It’s chips and ‘cake wrapped with salt and vinegar for me, please. And that’s fishcake, for you non-Yorkshire lot – tatter, fish, tatter, batter. I’ve never actually been there! Instead, Today’s Catch at the top of Halifax Road will always have my heart.

(Editor's note - we'll let you off.


What do you want people reading your collection to take away from it?

 

I’m happy enough if the people I write for appreciate what I’m trying to do. I won’t win prizes or anything like that, I just hope people find themselves thinking how I did when I found my inspirations - someone is writing exactly what I’d write if I had the time and energy.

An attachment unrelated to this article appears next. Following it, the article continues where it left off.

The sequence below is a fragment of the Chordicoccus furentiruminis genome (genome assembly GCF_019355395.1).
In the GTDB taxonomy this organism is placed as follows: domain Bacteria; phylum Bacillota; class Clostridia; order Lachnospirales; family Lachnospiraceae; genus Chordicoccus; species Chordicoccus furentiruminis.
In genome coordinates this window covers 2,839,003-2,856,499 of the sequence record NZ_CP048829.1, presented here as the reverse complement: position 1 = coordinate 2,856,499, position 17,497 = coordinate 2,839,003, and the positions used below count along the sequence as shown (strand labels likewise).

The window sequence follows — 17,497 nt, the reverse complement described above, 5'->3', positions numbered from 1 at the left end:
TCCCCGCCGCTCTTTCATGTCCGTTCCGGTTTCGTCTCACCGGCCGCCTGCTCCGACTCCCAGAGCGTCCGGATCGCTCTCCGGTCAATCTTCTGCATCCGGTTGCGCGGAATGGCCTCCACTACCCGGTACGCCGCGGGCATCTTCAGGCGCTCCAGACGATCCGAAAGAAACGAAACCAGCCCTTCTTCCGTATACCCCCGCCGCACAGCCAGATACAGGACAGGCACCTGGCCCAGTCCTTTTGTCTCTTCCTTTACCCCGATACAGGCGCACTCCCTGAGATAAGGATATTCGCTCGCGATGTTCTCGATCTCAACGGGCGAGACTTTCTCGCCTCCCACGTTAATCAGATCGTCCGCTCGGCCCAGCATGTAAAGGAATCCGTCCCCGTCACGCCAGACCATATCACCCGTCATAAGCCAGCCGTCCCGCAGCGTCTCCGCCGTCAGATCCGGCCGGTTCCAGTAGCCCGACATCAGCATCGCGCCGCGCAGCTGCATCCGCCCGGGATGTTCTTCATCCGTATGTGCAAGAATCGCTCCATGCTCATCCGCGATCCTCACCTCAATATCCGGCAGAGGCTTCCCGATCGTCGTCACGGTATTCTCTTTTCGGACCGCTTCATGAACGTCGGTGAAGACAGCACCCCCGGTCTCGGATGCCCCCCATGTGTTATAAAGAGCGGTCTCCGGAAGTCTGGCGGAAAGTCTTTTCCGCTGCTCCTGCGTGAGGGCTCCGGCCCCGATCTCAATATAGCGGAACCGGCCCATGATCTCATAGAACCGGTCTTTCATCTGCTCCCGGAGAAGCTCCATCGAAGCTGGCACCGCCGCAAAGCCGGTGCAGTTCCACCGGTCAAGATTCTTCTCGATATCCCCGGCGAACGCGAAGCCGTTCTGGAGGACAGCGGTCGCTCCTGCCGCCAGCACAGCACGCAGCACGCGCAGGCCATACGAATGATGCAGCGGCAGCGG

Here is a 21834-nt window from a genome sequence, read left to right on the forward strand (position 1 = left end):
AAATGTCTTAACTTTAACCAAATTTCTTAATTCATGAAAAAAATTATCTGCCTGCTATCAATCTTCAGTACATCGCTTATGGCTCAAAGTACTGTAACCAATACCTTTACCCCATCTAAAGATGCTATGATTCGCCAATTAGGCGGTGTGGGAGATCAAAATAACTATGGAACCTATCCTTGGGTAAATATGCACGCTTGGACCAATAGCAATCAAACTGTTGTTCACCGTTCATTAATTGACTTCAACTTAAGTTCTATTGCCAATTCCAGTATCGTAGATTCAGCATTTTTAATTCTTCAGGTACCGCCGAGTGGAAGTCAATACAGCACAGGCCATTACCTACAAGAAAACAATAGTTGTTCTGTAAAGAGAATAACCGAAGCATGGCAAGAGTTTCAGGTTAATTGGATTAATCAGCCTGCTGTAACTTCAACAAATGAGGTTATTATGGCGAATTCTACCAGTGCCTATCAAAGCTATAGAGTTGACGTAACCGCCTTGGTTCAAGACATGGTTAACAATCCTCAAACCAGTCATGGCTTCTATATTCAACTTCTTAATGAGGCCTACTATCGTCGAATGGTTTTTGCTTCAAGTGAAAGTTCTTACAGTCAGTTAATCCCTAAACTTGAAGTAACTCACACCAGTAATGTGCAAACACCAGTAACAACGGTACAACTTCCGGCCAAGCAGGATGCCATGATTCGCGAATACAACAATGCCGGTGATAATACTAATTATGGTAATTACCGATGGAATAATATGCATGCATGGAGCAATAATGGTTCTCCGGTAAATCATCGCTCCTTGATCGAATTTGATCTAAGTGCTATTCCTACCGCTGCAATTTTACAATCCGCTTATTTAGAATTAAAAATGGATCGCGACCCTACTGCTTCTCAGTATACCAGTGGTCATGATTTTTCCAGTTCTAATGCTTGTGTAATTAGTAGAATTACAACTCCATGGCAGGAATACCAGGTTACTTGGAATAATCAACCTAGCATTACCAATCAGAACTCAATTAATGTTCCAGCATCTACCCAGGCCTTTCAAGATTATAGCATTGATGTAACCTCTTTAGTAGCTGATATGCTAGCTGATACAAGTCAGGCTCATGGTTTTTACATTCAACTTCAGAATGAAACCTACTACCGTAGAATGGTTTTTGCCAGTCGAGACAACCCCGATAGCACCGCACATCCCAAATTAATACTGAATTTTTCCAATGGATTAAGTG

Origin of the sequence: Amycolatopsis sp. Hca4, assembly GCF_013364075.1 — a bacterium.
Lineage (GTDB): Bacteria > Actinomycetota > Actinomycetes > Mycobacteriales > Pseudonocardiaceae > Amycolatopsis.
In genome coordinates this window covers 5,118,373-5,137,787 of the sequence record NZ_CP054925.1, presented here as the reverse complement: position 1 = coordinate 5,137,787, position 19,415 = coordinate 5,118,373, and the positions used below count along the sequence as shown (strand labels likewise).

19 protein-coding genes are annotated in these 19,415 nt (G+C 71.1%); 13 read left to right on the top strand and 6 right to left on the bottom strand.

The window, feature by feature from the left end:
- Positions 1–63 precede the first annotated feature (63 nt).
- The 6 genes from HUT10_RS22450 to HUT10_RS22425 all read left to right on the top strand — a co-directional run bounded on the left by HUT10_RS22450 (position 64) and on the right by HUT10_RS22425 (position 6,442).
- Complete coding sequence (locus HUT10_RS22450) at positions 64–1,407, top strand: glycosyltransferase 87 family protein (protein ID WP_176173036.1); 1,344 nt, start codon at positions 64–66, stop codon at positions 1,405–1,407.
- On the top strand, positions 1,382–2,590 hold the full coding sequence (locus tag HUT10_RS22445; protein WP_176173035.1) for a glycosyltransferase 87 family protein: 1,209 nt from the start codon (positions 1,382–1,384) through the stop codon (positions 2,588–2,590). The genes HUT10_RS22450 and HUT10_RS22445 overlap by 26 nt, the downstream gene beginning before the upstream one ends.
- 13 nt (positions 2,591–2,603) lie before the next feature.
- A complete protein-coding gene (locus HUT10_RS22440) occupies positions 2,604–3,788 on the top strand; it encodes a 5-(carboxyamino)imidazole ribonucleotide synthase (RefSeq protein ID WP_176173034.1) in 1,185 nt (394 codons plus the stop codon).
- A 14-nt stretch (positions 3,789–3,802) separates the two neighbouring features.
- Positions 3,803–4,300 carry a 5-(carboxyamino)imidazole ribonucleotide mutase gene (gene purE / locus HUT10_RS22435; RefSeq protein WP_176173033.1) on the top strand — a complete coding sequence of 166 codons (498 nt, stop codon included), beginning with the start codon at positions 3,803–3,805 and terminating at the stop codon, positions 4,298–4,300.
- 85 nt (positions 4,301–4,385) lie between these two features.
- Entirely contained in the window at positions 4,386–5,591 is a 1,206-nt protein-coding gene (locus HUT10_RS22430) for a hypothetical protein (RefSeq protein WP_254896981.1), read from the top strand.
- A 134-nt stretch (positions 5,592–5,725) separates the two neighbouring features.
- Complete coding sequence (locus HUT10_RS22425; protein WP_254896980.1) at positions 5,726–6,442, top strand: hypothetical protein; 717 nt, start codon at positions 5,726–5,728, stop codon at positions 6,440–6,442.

You are a multi-platform creative – tell us a bit more about what else you do, and where you’re aiming for next.

I’ve had a phase recently of doing a bit of all sorts. I gave stand up comedy a go a few months back. I have been in a music video and short film too, so I do extra work when it comes up. Earlier this year I wrote a play, so I’ll be seeing what comes of that when I get it sent. The next thing I have in mind is a chapbook of essays and poetry focused specifically on football ‘lad’ types. Very slowly working on a novel too.

 

 

Where can we see other examples of your work?

 

Instagram would be the best bet - @charlieparkerpoet.

 

If you have one piece of advice for working-class creatives, what is it? 

 

Never lose sight of what you want to achieve. I work in cafes, and in every coffee I’ve ever made I can still mentally see the project I am working on in one form or another. Never let it go.

 

It's Like This arrived in January 2023 and is available to buy now.